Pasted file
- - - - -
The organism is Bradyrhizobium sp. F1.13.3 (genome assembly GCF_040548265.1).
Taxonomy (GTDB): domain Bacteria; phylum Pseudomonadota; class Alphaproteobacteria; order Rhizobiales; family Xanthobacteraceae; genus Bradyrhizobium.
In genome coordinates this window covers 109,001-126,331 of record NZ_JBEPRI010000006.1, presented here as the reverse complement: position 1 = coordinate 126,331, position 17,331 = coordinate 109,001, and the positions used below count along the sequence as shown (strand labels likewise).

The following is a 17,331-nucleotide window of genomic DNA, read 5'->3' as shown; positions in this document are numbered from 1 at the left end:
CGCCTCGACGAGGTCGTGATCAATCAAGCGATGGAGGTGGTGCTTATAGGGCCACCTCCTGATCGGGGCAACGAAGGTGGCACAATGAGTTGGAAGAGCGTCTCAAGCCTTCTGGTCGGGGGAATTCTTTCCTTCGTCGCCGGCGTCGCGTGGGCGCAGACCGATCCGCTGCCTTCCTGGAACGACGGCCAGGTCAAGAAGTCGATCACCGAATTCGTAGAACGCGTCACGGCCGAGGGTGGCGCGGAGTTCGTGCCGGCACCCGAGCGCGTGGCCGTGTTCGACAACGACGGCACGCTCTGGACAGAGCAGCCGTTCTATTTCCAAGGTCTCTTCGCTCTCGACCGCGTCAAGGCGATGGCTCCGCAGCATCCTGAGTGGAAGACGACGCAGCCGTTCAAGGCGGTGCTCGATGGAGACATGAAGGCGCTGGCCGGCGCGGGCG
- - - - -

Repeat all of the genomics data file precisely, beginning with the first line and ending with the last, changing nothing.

The organism is Bradyrhizobium sp. F1.13.3 (genome assembly GCF_040548265.1).
Taxonomy (GTDB): domain Bacteria; phylum Pseudomonadota; class Alphaproteobacteria; order Rhizobiales; family Xanthobacteraceae; genus Bradyrhizobium.
In genome coordinates this window covers 109,001-126,331 of record NZ_JBEPRI010000006.1, presented here as the reverse complement: position 1 = coordinate 126,331, position 17,331 = coordinate 109,001, and the positions used below count along the sequence as shown (strand labels likewise).

The following is a 17,331-nucleotide window of genomic DNA, read 5'->3' as shown; positions in this document are numbered from 1 at the left end:
CGCCTCGACGAGGTCGTGATCAATCAAGCGATGGAGGTGGTGCTTATAGGGCCACCTCCTGATCGGGGCAACGAAGGTGGCACAATGAGTTGGAAGAGCGTCTCAAGCCTTCTGGTCGGGGGAATTCTTTCCTTCGTCGCCGGCGTCGCGTGGGCGCAGACCGATCCGCTGCCTTCCTGGAACGACGGCCAGGTCAAGAAGTCGATCACCGAATTCGTAGAACGCGTCACGGCCGAGGGTGGCGCGGAGTTCGTGCCGGCACCCGAGCGCGTGGCCGTGTTCGACAACGACGGCACGCTCTGGACAGAGCAGCCGTTCTATTTCCAAGGTCTCTTCGCTCTCGACCGCGTCAAGGCGATGGCTCCGCAGCATCCTGAGTGGAAGACGACGCAGCCGTTCAAGGCGGTGCTCGATGGAGACATGAAGGCGCTGGCCGGCGCGGGCG